The short answer is no, it will not. Capos are specially engineered to be used in conjunction with a guitar. High-quality capos will not damage an acoustic guitar if used properly.
I would advise watching youtube videos or seeking the advice of a more experienced player if you are unsure how to use a capo.
Does The Type Of Capo I Get Really Matter?
Yes, it does. Like most musical investments, you get what you pay for. A capo must hold down the strings of the instrument in such a way that it is consistent across the neck and holding each string so as not to produce any unwanted vibrations or noise.
A capo that is not constructed well with good quality components is liable to be too weak or get too weak to perform as it should. If you have money to spend, it is better to get a good capo than the just get the cheapest possible.
Is Using A Capo Really “Cheating”?
There is a two-part answer to this question.
While using a capo is not as difficult as learning the barre chords or different ways of voicing the chord across the instrument, it is not necessarily cheating.
Of course, if you claim to be a guitar master and require a capo to play basic barre chords…you are lying about your ability. But if you simply want to be able to play some songs on the guitar, it is about the results not necessarily how you achieve them.
Are There Different Types Of Capos?
Yes, there are three types. The most common is a spring-loaded version which you squeeze to open and then the spring engages and holds the capo on the guitar neck keeping the strings held down.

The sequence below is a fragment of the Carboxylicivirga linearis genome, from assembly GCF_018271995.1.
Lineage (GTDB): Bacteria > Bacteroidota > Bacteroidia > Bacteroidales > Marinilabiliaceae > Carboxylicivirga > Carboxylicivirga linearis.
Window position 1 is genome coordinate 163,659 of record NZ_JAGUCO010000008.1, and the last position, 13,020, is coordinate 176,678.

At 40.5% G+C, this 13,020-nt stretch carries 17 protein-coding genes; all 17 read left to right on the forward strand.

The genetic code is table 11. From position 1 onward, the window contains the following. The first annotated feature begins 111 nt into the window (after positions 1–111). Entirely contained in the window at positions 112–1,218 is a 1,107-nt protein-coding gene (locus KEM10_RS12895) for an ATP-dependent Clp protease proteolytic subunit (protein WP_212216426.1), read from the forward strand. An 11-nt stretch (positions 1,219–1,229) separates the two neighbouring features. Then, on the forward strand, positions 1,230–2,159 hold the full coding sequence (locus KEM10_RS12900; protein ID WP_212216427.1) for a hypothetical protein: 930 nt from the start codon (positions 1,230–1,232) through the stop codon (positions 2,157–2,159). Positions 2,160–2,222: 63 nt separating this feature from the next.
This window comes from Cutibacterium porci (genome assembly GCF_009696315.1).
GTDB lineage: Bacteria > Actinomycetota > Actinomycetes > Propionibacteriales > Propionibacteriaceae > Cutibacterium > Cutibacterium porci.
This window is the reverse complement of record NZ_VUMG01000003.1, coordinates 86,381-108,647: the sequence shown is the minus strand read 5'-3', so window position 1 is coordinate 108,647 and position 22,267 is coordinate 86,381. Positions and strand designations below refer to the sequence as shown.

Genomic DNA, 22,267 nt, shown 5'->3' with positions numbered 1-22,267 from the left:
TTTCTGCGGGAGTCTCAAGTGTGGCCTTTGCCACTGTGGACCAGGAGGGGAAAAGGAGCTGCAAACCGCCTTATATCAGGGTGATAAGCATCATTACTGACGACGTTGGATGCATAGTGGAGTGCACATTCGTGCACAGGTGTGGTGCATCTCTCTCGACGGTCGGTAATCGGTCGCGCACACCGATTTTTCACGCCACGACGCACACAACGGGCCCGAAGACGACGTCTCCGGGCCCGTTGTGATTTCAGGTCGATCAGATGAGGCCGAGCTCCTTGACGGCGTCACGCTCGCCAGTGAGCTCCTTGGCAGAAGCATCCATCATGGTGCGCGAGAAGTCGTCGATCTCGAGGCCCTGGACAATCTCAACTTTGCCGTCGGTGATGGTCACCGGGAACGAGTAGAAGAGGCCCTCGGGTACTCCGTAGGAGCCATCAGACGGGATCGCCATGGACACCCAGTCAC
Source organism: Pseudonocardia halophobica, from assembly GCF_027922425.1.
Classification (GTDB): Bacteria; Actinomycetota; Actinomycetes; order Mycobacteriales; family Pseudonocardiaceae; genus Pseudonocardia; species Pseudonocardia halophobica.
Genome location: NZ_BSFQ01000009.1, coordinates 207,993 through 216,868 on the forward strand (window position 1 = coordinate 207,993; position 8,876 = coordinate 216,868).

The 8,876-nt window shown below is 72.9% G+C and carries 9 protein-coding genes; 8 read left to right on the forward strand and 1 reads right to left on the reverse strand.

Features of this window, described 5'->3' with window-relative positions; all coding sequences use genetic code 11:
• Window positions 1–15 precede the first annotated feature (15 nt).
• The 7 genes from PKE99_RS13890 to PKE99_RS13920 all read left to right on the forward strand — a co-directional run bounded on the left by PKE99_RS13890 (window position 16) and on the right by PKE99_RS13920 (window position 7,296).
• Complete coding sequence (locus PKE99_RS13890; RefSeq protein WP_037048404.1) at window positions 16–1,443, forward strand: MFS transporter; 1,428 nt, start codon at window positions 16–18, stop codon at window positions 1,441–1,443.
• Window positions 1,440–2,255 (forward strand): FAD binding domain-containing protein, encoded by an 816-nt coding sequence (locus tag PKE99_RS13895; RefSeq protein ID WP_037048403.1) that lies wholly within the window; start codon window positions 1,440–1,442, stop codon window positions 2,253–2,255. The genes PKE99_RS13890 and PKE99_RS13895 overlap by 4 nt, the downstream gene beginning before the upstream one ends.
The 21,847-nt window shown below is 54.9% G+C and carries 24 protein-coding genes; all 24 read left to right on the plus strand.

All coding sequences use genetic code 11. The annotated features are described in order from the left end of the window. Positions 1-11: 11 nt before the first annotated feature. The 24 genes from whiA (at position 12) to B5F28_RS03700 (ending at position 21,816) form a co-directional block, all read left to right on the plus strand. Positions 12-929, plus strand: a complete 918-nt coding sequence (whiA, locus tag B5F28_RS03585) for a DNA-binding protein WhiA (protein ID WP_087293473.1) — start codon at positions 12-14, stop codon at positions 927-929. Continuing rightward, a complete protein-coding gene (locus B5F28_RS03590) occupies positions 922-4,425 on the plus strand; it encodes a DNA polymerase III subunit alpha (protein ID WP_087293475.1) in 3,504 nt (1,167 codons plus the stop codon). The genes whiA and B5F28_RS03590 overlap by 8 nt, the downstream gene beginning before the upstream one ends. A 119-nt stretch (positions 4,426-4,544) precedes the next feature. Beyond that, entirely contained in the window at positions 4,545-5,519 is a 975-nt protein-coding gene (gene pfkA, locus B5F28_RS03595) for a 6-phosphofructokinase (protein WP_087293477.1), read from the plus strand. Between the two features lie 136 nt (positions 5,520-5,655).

The next type does the same thing, but the mechanism used to open and engage the capo is a screw, you loosen the screw and then tighten it down onto the guitar neck.
Lastly, the old-school capo type is held down by straps. This is perhaps the least effective method because it is difficult to get consistent pressure on all the strings.
There is also a straight capo type specifically for classical guitar playing. Classical guitars have straight necks and thus the capo must also be straight to work properly.
What Is The Best Brand Of Capo?
Kyser and Dunlop produce some of the most reliable and durable capos out there. The normal Kyser is widely considered the industry standard for standard capos.
They last decades without any degradation in performance. Jim Dunlop, though, produces a “trigger” style capo that features a trigger set up for making the removed and application of the capo a little bit different, easier according to some.
Conclusion: What’s the Best Guitar Capo?
The best capos on the list are the Kyser’s. There is no reason to innovate on a design that has been mastered. But, if you are looking for a deal the Donner DC-2 will provide amazing price-to-performance for you.
At under $10, I would buy this thing anyway. In fact, in completing this review I did purchase the Donner just to have an extra capo around to go with my Kysers.
I personally pass on any screw capo because the design is less efficient than the spring-loaded ones. Lots to consider!